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I think to a very good degree this illustrates why animators adopted 'Squash and Stretch' and 'Exaggeration' as fundamentals with regard to animated bodies. This is no doubt why more cartoons have been used than realistic humans over the years. You can get away with more with squash and stretch in imaginary characters.

 

Vern hits on an excellent point with the camera's view/perspective.

For some poses we may need to break the model's rig in order to get the proper effect of foreshortening.

We may often find poses where 'reality' doesn't look right or where something not filmed realistically looks somehow... better.

 

I think this is why I am attracted to the cartoon form over more realistic rendering/porportions.

In its own way the exaggeration makes a lot more sense to my brain... with stylized exaggeration I immediately accept that what I'm seeing is 'real enough' and I suspend my belief and move forward into the story. Going too realistic reminds the brain that what it is seeing is created with a computer and that can break the storyteller's spell.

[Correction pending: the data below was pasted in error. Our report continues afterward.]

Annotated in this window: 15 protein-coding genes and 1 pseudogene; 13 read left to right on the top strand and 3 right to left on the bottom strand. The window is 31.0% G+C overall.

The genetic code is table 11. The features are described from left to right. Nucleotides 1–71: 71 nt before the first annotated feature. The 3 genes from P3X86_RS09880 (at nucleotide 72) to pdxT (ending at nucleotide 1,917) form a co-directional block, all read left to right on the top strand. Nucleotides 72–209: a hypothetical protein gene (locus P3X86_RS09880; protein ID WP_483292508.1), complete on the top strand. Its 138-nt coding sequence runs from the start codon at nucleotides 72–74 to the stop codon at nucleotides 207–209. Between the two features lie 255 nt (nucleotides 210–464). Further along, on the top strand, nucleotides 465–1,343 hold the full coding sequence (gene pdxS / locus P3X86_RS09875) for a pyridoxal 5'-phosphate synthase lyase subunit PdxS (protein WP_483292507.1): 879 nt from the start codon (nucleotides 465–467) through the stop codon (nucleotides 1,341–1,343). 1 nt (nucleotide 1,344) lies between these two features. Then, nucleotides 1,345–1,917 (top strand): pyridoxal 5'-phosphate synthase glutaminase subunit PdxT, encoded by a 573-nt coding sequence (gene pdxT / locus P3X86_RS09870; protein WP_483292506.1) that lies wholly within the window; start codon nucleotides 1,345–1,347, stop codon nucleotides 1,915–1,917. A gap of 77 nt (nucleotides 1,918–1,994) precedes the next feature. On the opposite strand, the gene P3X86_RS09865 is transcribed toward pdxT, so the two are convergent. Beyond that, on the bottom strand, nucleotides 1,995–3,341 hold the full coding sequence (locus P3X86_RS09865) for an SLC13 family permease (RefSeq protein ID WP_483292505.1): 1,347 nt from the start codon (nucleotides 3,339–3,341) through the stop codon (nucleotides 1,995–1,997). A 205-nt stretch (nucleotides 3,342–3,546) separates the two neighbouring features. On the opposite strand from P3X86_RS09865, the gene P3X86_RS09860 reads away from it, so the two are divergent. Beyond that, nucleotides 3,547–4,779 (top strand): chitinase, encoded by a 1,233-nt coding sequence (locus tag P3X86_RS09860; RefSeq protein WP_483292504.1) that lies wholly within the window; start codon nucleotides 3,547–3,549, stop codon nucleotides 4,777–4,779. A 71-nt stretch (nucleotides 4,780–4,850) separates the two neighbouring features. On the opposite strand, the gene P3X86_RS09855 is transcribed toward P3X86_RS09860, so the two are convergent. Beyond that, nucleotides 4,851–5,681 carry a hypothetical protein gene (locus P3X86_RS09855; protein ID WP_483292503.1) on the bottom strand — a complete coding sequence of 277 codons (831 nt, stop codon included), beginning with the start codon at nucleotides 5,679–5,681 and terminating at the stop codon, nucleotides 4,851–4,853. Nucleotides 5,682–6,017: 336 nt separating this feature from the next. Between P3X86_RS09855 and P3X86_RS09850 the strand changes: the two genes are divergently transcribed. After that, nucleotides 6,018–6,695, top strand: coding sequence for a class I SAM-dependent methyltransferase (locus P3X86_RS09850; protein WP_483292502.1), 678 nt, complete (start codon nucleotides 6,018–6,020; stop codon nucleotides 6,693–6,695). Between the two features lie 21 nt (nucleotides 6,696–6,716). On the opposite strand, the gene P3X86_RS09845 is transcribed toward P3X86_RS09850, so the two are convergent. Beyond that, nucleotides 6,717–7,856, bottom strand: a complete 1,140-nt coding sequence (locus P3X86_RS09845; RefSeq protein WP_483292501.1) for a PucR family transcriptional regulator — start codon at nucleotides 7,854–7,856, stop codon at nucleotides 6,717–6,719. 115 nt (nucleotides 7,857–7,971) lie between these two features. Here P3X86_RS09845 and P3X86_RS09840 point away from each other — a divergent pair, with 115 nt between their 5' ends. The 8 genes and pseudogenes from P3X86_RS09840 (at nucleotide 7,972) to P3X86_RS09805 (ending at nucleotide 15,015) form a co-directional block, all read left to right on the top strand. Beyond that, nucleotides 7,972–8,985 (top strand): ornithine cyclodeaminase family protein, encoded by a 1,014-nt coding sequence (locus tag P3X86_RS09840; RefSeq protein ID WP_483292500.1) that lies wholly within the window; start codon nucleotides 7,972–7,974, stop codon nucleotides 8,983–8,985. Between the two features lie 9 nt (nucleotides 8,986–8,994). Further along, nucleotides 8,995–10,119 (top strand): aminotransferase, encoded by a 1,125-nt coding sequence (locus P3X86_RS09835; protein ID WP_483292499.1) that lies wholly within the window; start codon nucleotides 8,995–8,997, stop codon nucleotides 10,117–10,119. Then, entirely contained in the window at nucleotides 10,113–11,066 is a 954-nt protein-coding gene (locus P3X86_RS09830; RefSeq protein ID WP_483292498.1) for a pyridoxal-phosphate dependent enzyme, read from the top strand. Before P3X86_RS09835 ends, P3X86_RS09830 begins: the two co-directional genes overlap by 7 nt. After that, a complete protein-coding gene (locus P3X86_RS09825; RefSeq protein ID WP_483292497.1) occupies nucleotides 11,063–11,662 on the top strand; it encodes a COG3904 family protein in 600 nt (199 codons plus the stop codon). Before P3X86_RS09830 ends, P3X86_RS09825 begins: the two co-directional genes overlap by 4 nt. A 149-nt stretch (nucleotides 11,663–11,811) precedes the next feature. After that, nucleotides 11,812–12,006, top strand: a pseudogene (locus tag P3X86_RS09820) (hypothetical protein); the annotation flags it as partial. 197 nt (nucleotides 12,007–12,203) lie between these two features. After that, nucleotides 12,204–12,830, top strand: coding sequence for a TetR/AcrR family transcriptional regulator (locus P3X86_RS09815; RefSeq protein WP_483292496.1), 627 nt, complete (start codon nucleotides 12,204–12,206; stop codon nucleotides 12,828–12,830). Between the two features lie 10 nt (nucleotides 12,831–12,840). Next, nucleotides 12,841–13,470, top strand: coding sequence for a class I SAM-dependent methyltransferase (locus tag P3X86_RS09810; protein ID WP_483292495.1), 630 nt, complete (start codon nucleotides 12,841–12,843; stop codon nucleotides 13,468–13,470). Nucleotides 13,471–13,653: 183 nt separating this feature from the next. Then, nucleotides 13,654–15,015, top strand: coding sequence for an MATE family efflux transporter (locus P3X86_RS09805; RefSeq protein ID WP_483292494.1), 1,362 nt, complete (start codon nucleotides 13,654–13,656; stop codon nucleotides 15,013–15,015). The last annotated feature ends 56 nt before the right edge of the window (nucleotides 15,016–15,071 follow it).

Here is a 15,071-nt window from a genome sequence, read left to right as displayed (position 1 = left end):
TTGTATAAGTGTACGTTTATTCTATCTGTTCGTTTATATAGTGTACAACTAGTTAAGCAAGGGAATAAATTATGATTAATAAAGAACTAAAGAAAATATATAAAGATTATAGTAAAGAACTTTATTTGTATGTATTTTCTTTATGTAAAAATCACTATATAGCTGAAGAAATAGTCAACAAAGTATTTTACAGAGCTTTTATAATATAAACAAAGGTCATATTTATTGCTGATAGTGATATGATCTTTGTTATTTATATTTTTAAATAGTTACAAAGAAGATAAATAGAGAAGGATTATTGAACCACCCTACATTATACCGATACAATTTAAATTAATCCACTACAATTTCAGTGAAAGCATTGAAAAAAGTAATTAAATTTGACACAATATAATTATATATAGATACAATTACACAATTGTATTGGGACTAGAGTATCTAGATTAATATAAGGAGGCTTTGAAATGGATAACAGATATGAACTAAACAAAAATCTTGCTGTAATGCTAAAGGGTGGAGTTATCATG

The roto you've placed next to the character has considerable exaggeration however even for a line drawing. That first one has very 'superheroic' porportions. In order to get closer to that (I think) you would have to break with realism. (go with the flow.., chart your own course... break the mould)

 

From what I've seen of your characters thus far I can see you've strived to reach a good degree of realism in your work and I'd say you've achieved considerable success there. Keep it up!

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The reference drawings are wrong that's for sure. Maybe you could join a life drawing club and other than being an excellent way to develop skills, very often the models don't mind if you take a few photos. The way to get around distortion is to take the picture from a distance and zoom in. This flattens the image.